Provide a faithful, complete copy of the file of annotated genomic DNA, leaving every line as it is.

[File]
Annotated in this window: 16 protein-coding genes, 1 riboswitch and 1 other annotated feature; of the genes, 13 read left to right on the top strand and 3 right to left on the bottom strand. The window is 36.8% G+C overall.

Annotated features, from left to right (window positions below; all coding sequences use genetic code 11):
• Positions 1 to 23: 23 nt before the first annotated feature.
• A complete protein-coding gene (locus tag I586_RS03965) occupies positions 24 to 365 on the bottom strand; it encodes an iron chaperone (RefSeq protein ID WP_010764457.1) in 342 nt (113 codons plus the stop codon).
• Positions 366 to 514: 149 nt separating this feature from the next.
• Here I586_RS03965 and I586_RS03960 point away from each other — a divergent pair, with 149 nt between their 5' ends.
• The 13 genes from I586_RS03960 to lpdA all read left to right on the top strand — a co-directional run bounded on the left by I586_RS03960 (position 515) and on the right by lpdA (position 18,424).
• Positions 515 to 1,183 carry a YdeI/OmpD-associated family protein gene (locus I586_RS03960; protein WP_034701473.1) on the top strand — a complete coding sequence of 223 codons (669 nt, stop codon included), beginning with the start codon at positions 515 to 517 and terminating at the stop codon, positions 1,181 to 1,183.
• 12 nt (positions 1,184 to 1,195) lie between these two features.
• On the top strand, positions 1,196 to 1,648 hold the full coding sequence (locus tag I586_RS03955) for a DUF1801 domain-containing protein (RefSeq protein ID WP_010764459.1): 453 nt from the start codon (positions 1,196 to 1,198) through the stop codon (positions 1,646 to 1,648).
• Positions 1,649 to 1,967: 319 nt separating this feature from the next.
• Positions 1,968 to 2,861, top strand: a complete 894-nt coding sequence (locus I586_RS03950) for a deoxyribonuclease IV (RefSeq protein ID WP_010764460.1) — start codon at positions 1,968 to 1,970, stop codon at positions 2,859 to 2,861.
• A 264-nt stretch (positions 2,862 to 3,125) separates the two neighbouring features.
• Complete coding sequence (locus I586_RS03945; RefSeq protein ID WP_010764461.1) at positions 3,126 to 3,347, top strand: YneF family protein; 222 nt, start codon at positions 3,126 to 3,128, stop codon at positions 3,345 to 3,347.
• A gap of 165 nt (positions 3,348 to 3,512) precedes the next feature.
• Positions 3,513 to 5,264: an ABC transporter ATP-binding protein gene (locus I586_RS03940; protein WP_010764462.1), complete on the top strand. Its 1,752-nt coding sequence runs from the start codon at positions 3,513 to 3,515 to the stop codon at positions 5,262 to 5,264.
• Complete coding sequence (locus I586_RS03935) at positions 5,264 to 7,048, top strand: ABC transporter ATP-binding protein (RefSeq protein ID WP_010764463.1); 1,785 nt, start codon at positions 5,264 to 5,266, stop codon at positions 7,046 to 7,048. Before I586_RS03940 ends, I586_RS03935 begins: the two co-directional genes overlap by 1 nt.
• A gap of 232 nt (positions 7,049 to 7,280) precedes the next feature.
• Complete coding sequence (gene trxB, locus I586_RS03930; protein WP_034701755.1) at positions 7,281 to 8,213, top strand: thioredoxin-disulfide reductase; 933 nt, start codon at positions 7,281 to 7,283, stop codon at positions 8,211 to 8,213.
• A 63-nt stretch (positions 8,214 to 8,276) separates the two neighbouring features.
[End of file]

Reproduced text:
Annotated in this window: 16 protein-coding genes, 1 riboswitch and 1 other annotated feature; of the genes, 13 read left to right on the top strand and 3 right to left on the bottom strand. The window is 36.8% G+C overall.

Annotated features, from left to right (window positions below; all coding sequences use genetic code 11):
• Positions 1 to 23: 23 nt before the first annotated feature.
• A complete protein-coding gene (locus tag I586_RS03965) occupies positions 24 to 365 on the bottom strand; it encodes an iron chaperone (RefSeq protein ID WP_010764457.1) in 342 nt (113 codons plus the stop codon).
• Positions 366 to 514: 149 nt separating this feature from the next.
• Here I586_RS03965 and I586_RS03960 point away from each other — a divergent pair, with 149 nt between their 5' ends.
• The 13 genes from I586_RS03960 to lpdA all read left to right on the top strand — a co-directional run bounded on the left by I586_RS03960 (position 515) and on the right by lpdA (position 18,424).
• Positions 515 to 1,183 carry a YdeI/OmpD-associated family protein gene (locus I586_RS03960; protein WP_034701473.1) on the top strand — a complete coding sequence of 223 codons (669 nt, stop codon included), beginning with the start codon at positions 515 to 517 and terminating at the stop codon, positions 1,181 to 1,183.
• 12 nt (positions 1,184 to 1,195) lie between these two features.
• On the top strand, positions 1,196 to 1,648 hold the full coding sequence (locus tag I586_RS03955) for a DUF1801 domain-containing protein (RefSeq protein ID WP_010764459.1): 453 nt from the start codon (positions 1,196 to 1,198) through the stop codon (positions 1,646 to 1,648).
• Positions 1,649 to 1,967: 319 nt separating this feature from the next.
• Positions 1,968 to 2,861, top strand: a complete 894-nt coding sequence (locus I586_RS03950) for a deoxyribonuclease IV (RefSeq protein ID WP_010764460.1) — start codon at positions 1,968 to 1,970, stop codon at positions 2,859 to 2,861.
• A 264-nt stretch (positions 2,862 to 3,125) separates the two neighbouring features.
• Complete coding sequence (locus I586_RS03945; RefSeq protein ID WP_010764461.1) at positions 3,126 to 3,347, top strand: YneF family protein; 222 nt, start codon at positions 3,126 to 3,128, stop codon at positions 3,345 to 3,347.
• A gap of 165 nt (positions 3,348 to 3,512) precedes the next feature.
• Positions 3,513 to 5,264: an ABC transporter ATP-binding protein gene (locus I586_RS03940; protein WP_010764462.1), complete on the top strand. Its 1,752-nt coding sequence runs from the start codon at positions 3,513 to 3,515 to the stop codon at positions 5,262 to 5,264.
• Complete coding sequence (locus I586_RS03935) at positions 5,264 to 7,048, top strand: ABC transporter ATP-binding protein (RefSeq protein ID WP_010764463.1); 1,785 nt, start codon at positions 5,264 to 5,266, stop codon at positions 7,046 to 7,048. Before I586_RS03940 ends, I586_RS03935 begins: the two co-directional genes overlap by 1 nt.
• A gap of 232 nt (positions 7,049 to 7,280) precedes the next feature.
• Complete coding sequence (gene trxB, locus I586_RS03930; protein WP_034701755.1) at positions 7,281 to 8,213, top strand: thioredoxin-disulfide reductase; 933 nt, start codon at positions 7,281 to 7,283, stop codon at positions 8,211 to 8,213.
• A 63-nt stretch (positions 8,214 to 8,276) separates the two neighbouring features.